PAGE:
Government should sell ad space on dot-gov websites, entrepreneur says

Critics argue third-party code would pose security concerns.

As the federal government examines ways to save money by simplifying the dot-gov domain, some companies and jurisdictions say it actually should be making money off its Web pages.

Federal guidance prohibits online commercial advertising on all dot-gov pages, even state and local websites. Because the General Services Administration operates the dot-gov domain, it gets to write the rules for executive branch, state, local and other dot-gov Web addresses.

Some cash-strapped jurisdictions have taken to running ads on government-funded dot-com websites to generate revenue, said entrepreneur Mark Lewyn, who penned an Aug. 5 Wall Street Journal opinion piece promoting the idea of placing ads on state and local sites.

Lewyn is urging federal officials to consider revising or repealing the ad ban as they continue with an initiative launched in June to consolidate some 20,000 federal dot-gov sites and improve the services they deliver. So far, the dot-gov reform effort has imposed a 90-day freeze on the creation of new federal sites and posted a list of all existing sites online for public scrutiny. Next, the plan calls for a task force to gather recommendations from agencies and the public on updating federal dot-gov policies.

"Effectively the dot-gov domain is owned by the federal government, but it's not just used by the federal government," said Lewyn, who owns a company that is in the business of directing Web traffic to ads.

He likens the concept of the government controlling the content of websites assigned by GSA to controlling the content of phone conversations on phone numbers assigned by the Federal Communications Commission. Lewyn said in a phone interview, "There's something somewhat troublesome when you have the federal government telling people what they can and can't do with these domains, just because of the fact that they own these domains. Just because they own the phone numbers, they can't tell us what to talk about on this call."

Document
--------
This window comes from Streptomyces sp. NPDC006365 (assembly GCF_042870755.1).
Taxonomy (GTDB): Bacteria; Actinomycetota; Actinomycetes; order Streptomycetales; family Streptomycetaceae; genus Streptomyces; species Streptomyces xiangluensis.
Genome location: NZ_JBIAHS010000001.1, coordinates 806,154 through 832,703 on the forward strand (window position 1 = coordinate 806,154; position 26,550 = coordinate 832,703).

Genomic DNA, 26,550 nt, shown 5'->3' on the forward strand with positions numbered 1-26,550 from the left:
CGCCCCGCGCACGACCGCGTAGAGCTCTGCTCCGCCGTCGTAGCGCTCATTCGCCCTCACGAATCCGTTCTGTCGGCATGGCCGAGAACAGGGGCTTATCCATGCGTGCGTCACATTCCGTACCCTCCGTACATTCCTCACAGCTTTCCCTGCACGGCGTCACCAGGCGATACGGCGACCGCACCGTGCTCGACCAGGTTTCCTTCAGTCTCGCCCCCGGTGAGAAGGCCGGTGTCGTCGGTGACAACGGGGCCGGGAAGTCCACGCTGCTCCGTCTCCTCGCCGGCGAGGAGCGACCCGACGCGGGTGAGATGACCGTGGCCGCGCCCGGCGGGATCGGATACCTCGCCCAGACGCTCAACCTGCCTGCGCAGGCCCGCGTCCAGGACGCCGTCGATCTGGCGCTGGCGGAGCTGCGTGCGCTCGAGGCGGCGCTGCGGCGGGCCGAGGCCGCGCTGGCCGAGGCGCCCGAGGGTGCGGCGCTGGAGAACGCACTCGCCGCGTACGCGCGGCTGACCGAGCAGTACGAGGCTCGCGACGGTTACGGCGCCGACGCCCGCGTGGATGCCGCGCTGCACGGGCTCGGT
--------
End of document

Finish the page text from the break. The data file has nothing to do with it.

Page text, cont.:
The Cook County, Ill., Assessor's Office in Chicago and some Washington state transportation department sites have sidestepped the advertising ban by moving their web pages to the dot-com realm.

Lewyn sees opportunities to experiment at the federal level, for example, with ads for TurboTax software on IRS.gov, or listings on SEC.gov for attorneys who practice in front of the Securities and Exchange Commission. He said he does not expect all agencies to allow ads. The Food and Drug Administration, for instance, should not be running ads for medications and supplements.

Lewyn suggests that the government require third-party companies to vet the promos so as not to show favoritism toward certain businesses -- and to ensure the digital ads adhere to federal security, privacy and other regulations.

"We're not advocating that basically all states and all counties are putting ads everywhere, in every corner of every dot-gov website," he said. "We think the rules should be eliminated so that choices can be made as to where to put advertisements."

Lewyn estimates the Internal Revenue Service could bring in between $50 million and $100 million a year through online advertising. He noted that IRS.gov already essentially plugs H&R Block and other tax software companies by directing visitors to FreeFile.org -- a public-private partnership that offers tax-filing software at no cost to low-income taxpayers if they visit the software vendor's commercial site.

But embedding outside computer code onto government websites raises privacy and security concerns.

It is possible that a third-party company could intentionally or inadvertently slip malicious code into an ad. Recently, hackers corrupted personal computers by creating sham advertising agencies that placed infected Internet ads on legitimate websites, including the Minneapolis Star Tribune's online newspaper.

And lawmakers and consumers already are up in arms about marketers that insert surveillance technology into ads to track potential customers as they surf the Web.

Lewyn acknowledged privacy worries, but said the government can reduce them by prohibiting third parties from allowing tracking technologies. As for security, he said, "There is no perfect system that will guarantee with 100 percent certainty" an attack will not occur, but filters can detect much of the malware.

Some computer security experts say that letting commercial ads into federal networks would exacerbate cybersecurity threats.

"You're incurring one more risk," said W. Hord Tipton, a former Interior Department chief information officer who now serves as executive director at the security training organization (ISC)2. "You're requiring one more task for your support people to assure that what gets into your advertisements is free of malware. Our most successful and largest companies in the world have not been able to assure that they can keep out that stuff."

Federal agency officials involved in the dot-gov reform effort declined to comment on the pros and cons of overturning the ad ban.

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